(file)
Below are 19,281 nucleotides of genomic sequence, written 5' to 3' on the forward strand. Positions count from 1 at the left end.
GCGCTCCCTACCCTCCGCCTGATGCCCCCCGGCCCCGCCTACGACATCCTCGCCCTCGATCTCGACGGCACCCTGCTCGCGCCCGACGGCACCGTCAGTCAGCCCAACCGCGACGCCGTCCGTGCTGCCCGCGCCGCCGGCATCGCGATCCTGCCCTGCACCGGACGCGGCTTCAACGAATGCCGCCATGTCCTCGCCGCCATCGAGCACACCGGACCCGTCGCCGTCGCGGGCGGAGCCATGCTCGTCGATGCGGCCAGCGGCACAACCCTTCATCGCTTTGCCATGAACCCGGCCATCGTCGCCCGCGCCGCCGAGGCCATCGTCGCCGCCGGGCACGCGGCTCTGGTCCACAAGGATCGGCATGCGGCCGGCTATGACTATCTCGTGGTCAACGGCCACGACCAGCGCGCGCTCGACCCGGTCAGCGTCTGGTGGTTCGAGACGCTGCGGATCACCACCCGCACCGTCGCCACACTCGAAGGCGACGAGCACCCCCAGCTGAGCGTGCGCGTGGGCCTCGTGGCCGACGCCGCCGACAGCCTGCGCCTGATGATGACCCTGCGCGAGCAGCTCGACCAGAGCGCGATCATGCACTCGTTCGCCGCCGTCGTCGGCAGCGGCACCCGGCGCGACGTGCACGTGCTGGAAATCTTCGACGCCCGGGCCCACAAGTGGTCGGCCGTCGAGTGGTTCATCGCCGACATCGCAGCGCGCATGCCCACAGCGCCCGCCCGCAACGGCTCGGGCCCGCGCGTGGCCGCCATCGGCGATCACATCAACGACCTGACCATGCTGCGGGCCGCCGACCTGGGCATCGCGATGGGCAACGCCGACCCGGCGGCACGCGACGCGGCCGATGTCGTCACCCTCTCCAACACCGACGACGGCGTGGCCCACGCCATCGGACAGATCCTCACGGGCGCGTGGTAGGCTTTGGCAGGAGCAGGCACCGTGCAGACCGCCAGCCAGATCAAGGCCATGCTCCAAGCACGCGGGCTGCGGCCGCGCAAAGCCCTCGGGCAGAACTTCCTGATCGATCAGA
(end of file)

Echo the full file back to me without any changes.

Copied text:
Below are 19,281 nucleotides of genomic sequence, written 5' to 3' on the forward strand. Positions count from 1 at the left end.
GCGCTCCCTACCCTCCGCCTGATGCCCCCCGGCCCCGCCTACGACATCCTCGCCCTCGATCTCGACGGCACCCTGCTCGCGCCCGACGGCACCGTCAGTCAGCCCAACCGCGACGCCGTCCGTGCTGCCCGCGCCGCCGGCATCGCGATCCTGCCCTGCACCGGACGCGGCTTCAACGAATGCCGCCATGTCCTCGCCGCCATCGAGCACACCGGACCCGTCGCCGTCGCGGGCGGAGCCATGCTCGTCGATGCGGCCAGCGGCACAACCCTTCATCGCTTTGCCATGAACCCGGCCATCGTCGCCCGCGCCGCCGAGGCCATCGTCGCCGCCGGGCACGCGGCTCTGGTCCACAAGGATCGGCATGCGGCCGGCTATGACTATCTCGTGGTCAACGGCCACGACCAGCGCGCGCTCGACCCGGTCAGCGTCTGGTGGTTCGAGACGCTGCGGATCACCACCCGCACCGTCGCCACACTCGAAGGCGACGAGCACCCCCAGCTGAGCGTGCGCGTGGGCCTCGTGGCCGACGCCGCCGACAGCCTGCGCCTGATGATGACCCTGCGCGAGCAGCTCGACCAGAGCGCGATCATGCACTCGTTCGCCGCCGTCGTCGGCAGCGGCACCCGGCGCGACGTGCACGTGCTGGAAATCTTCGACGCCCGGGCCCACAAGTGGTCGGCCGTCGAGTGGTTCATCGCCGACATCGCAGCGCGCATGCCCACAGCGCCCGCCCGCAACGGCTCGGGCCCGCGCGTGGCCGCCATCGGCGATCACATCAACGACCTGACCATGCTGCGGGCCGCCGACCTGGGCATCGCGATGGGCAACGCCGACCCGGCGGCACGCGACGCGGCCGATGTCGTCACCCTCTCCAACACCGACGACGGCGTGGCCCACGCCATCGGACAGATCCTCACGGGCGCGTGGTAGGCTTTGGCAGGAGCAGGCACCGTGCAGACCGCCAGCCAGATCAAGGCCATGCTCCAAGCACGCGGGCTGCGGCCGCGCAAAGCCCTCGGGCAGAACTTCCTGATCGATCAGA